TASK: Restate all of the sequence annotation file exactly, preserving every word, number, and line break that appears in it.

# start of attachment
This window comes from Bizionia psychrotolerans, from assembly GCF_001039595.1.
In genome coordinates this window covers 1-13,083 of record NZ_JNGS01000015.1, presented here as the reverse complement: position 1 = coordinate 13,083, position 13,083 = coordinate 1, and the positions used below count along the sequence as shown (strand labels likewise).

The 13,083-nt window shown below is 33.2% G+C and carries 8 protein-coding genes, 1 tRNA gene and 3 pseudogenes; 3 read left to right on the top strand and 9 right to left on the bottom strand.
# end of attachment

This window comes from Bizionia psychrotolerans, from assembly GCF_001039595.1.
In genome coordinates this window covers 1-13,083 of record NZ_JNGS01000015.1, presented here as the reverse complement: position 1 = coordinate 13,083, position 13,083 = coordinate 1, and the positions used below count along the sequence as shown (strand labels likewise).

The 13,083-nt window shown below is 33.2% G+C and carries 8 protein-coding genes, 1 tRNA gene and 3 pseudogenes; 3 read left to right on the top strand and 9 right to left on the bottom strand.